By the Yoneda lemma (and its dual) this formula completely determines the limit, respectively the colimit.

As an application of the notions of limits and colimits we define products and coproducts.

Definition 4.14.5. Suppose that $I$ is a set, and suppose given for every $i \in I$ an object $M_ i$ of the category $\mathcal{C}$. A product $\prod _{i\in I} M_ i$ is by definition $\mathop{\mathrm{lim}}\nolimits _\mathcal {I} M$ (if it exists) where $\mathcal{I}$ is the category having only identities as morphisms and having the elements of $I$ as objects.

An important special case is where $I = \emptyset $ in which case the product is a final object of the category. The morphisms $p_ i : \prod M_ i \to M_ i$ are called the projection morphisms.

Definition 4.14.6. Suppose that $I$ is a set, and suppose given for every $i \in I$ an object $M_ i$ of the category $\mathcal{C}$. A coproduct $\coprod _{i\in I} M_ i$ is by definition $\mathop{\mathrm{colim}}\nolimits _\mathcal {I} M$ (if it exists) where $\mathcal{I}$ is the category having only identities as morphisms and having the elements of $I$ as objects.

An important special case is where $I = \emptyset $ in which case the coproduct is an initial object of the category. Note that the coproduct comes equipped with morphisms $M_ i \to \coprod M_ i$. These are sometimes called the coprojections.

Lemma 4.14.7. Suppose that $M : \mathcal{I} \to \mathcal{C}$, and $N : \mathcal{J} \to \mathcal{C}$ are diagrams whose colimits exist. Suppose $H : \mathcal{I} \to \mathcal{J}$ is a functor, and suppose $t : M \to N \circ H$ is a transformation of functors. Then there is a unique morphism

\[ \theta : \mathop{\mathrm{colim}}\nolimits _\mathcal {I} M \longrightarrow \mathop{\mathrm{colim}}\nolimits _\mathcal {J} N \]

such that all the diagrams

\[ \xymatrix{ M_ i \ar[d]_{t_ i} \ar[r] & \mathop{\mathrm{colim}}\nolimits _\mathcal {I} M \ar[d]^{\theta } \\ N_{H(i)} \ar[r] & \mathop{\mathrm{colim}}\nolimits _\mathcal {J} N } \]

commute.

Proof. Omitted. $\square$

Lemma 4.14.8. Suppose that $M : \mathcal{I} \to \mathcal{C}$, and $N : \mathcal{J} \to \mathcal{C}$ are diagrams whose limits exist. Suppose $H : \mathcal{I} \to \mathcal{J}$ is a functor, and suppose $t : N \circ H \to M$ is a transformation of functors. Then there is a unique morphism

\[ \theta : \mathop{\mathrm{lim}}\nolimits _\mathcal {J} N \longrightarrow \mathop{\mathrm{lim}}\nolimits _\mathcal {I} M \]

such that all the diagrams

\[ \xymatrix{ \mathop{\mathrm{lim}}\nolimits _\mathcal {J} N \ar[d]^{\theta } \ar[r] & N_{H(i)} \ar[d]_{t_ i} \\ \mathop{\mathrm{lim}}\nolimits _\mathcal {I} M \ar[r] & M_ i } \]

commute.

Proof. Omitted. $\square$

Lemma 4.14.9. Let $\mathcal{I}$, $\mathcal{J}$ be index categories. Let $M : \mathcal{I} \times \mathcal{J} \to \mathcal{C}$ be a functor. We have

\[ \mathop{\mathrm{colim}}\nolimits _ i \mathop{\mathrm{colim}}\nolimits _ j M_{i, j} = \mathop{\mathrm{colim}}\nolimits _{i, j} M_{i, j} = \mathop{\mathrm{colim}}\nolimits _ j \mathop{\mathrm{colim}}\nolimits _ i M_{i, j} \]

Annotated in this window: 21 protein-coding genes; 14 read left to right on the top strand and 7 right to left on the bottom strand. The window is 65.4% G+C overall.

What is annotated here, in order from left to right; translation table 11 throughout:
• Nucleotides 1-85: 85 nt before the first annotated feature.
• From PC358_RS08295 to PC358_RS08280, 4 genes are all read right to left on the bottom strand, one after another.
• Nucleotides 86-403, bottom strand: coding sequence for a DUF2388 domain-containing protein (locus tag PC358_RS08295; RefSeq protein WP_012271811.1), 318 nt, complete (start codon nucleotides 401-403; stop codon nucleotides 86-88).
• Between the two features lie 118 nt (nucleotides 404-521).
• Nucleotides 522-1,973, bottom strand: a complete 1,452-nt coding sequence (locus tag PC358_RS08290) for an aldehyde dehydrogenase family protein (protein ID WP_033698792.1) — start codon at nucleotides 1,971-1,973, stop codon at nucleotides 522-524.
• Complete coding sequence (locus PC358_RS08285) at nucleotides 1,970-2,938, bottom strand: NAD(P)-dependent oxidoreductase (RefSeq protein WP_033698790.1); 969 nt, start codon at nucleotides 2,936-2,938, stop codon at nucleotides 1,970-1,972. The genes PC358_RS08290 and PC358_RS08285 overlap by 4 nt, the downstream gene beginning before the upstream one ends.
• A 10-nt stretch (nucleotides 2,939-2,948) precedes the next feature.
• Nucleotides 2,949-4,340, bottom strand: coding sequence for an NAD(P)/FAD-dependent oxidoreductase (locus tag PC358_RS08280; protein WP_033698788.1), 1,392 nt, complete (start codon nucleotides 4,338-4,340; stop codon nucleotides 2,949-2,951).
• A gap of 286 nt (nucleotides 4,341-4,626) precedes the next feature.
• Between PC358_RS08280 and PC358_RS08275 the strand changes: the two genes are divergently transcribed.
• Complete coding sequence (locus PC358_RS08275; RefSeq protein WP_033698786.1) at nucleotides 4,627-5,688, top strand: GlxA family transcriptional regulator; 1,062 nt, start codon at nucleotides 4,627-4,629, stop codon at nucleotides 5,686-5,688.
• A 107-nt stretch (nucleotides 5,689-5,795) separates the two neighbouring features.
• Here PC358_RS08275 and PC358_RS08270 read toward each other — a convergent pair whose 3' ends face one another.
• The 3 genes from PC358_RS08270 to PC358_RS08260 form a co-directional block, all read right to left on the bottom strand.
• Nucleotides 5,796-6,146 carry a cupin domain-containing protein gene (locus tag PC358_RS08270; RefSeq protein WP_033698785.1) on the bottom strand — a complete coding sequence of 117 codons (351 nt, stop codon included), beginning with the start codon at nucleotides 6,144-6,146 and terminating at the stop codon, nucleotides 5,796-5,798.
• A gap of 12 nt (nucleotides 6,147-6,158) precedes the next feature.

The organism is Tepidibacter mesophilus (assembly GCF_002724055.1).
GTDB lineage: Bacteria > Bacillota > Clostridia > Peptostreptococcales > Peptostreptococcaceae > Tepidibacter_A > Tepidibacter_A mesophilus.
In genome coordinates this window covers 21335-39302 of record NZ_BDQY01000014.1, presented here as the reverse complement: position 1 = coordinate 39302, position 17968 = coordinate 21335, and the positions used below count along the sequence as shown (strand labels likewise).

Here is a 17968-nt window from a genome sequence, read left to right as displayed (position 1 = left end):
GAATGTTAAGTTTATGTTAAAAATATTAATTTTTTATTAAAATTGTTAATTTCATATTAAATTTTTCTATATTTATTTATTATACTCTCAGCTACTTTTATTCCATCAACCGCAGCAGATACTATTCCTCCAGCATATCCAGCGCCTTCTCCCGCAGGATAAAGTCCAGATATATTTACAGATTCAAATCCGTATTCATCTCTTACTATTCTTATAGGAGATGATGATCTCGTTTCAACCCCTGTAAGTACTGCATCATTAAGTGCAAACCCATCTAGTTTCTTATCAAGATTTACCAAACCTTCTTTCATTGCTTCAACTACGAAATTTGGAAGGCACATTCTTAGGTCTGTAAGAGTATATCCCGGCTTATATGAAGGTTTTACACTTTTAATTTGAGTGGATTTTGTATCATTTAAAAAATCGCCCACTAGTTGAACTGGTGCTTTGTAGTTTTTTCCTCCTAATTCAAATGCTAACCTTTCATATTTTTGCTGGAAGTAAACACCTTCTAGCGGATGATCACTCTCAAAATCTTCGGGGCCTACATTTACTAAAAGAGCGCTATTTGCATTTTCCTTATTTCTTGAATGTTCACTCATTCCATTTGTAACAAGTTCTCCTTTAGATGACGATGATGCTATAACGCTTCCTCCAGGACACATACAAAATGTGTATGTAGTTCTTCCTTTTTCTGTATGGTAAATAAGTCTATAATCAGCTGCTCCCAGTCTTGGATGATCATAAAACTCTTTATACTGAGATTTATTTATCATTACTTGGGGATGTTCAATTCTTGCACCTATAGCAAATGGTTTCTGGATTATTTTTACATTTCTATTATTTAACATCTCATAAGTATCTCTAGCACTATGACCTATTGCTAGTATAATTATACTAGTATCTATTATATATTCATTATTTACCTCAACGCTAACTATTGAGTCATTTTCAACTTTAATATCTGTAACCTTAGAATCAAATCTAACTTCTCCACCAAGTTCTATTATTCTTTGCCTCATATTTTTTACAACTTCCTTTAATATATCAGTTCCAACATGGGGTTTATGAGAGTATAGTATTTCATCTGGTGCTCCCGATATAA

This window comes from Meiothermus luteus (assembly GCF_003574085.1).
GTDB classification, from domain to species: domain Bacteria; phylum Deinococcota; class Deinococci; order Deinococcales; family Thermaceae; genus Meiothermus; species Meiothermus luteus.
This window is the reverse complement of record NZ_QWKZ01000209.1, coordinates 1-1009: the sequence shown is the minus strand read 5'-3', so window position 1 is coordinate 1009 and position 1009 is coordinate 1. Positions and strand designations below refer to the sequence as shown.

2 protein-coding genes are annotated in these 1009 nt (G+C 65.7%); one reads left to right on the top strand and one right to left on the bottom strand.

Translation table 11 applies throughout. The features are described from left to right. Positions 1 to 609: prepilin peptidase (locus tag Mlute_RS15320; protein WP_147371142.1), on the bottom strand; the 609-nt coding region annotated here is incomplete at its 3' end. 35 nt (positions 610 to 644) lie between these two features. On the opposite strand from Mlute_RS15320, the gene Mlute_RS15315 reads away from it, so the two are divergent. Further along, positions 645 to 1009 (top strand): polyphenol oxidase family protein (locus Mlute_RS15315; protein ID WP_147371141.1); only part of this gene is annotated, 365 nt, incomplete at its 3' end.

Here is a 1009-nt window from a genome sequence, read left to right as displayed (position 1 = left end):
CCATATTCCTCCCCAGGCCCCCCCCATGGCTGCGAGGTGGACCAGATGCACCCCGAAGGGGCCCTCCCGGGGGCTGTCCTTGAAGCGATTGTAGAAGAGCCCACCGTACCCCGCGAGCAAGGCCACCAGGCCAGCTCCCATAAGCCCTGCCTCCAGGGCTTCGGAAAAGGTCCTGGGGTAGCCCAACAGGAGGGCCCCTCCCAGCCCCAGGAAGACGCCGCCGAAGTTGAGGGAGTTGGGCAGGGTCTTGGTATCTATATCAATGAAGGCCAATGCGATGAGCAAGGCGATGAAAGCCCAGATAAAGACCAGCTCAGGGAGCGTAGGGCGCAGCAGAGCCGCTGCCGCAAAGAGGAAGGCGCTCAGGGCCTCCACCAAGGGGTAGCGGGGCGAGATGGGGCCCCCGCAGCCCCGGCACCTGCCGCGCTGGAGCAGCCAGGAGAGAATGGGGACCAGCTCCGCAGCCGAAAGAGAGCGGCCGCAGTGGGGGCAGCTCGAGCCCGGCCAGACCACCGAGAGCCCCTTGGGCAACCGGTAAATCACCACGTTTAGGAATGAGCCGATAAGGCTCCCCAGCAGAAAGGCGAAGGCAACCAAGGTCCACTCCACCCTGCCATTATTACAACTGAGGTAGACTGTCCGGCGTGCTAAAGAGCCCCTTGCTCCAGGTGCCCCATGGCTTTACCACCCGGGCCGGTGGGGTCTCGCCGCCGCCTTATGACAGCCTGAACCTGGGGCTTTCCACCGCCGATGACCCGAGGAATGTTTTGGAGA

provided all the indicated colimits exist. Similar for limits.

Proof. Omitted. $\square$

Lemma 4.14.10. Let $M : \mathcal{I} \to \mathcal{C}$ be a diagram. Write $I = \mathop{\mathrm{Ob}}\nolimits (\mathcal{I})$ and $A = \text{Arrows}(\mathcal{I})$. Denote $s, t : A \to I$ the source and target maps. Suppose that $\prod _{i \in I} M_ i$ and $\prod _{a \in A} M_{t(a)}$ exist. Suppose that the equalizer of

\[ \xymatrix{ \prod _{i \in I} M_ i \ar@<1ex>[r]^\phi \ar@<-1ex>[r]_\psi & \prod _{a \in A} M_{t(a)} } \]

exists, where the morphisms are determined by their components as follows: $p_ a \circ \psi = M(a) \circ p_{s(a)}$ and $p_ a \circ \phi = p_{t(a)}$. Then this equalizer is the limit of the diagram.

Proof. Omitted. $\square$

slogan

Lemma 4.14.11. Let $M : \mathcal{I} \to \mathcal{C}$ be a diagram. Write $I = \mathop{\mathrm{Ob}}\nolimits (\mathcal{I})$ and $A = \text{Arrows}(\mathcal{I})$. Denote $s, t : A \to I$ the source and target maps. Suppose that $\coprod _{i \in I} M_ i$ and $\coprod _{a \in A} M_{s(a)}$ exist. Suppose that the coequalizer of

\[ \xymatrix{ \coprod _{a \in A} M_{s(a)} \ar@<1ex>[r]^\phi \ar@<-1ex>[r]_\psi & \coprod _{i \in I} M_ i } \]

exists, where the morphisms are determined by their components as follows: The component $M_{s(a)}$ maps via $\psi $ to the component $M_{t(a)}$ via the morphism $a$. The component $M_{s(a)}$ maps via $\phi $ to the component $M_{s(a)}$ by the identity morphism. Then this coequalizer is the colimit of the diagram.

Proof. Omitted. $\square$


Comments (3)

Comment #3181 by Diego Antonio on

I have a question. Other references define limit by means of a contravariant functor. By the way limits and colimits are defined in this tag, one can take/form the limit and colimit of the same functor. Is this correct? I mean, doing this will imply that there's always a map from the limit to the colimit. Then whenever the category has an initial and a terminal object, there will always be a map from the terminal object to the initial one. This map would then be an isomorphism, which is not always the case as in Set.

Maybe I'm missing something.

Comment #3183 by on

What you say is incorrect. Suggest computing some examples.

Comment #3195 by DiegoAntonio on

Yes! I realized what was wrong. I was very confused at the moment.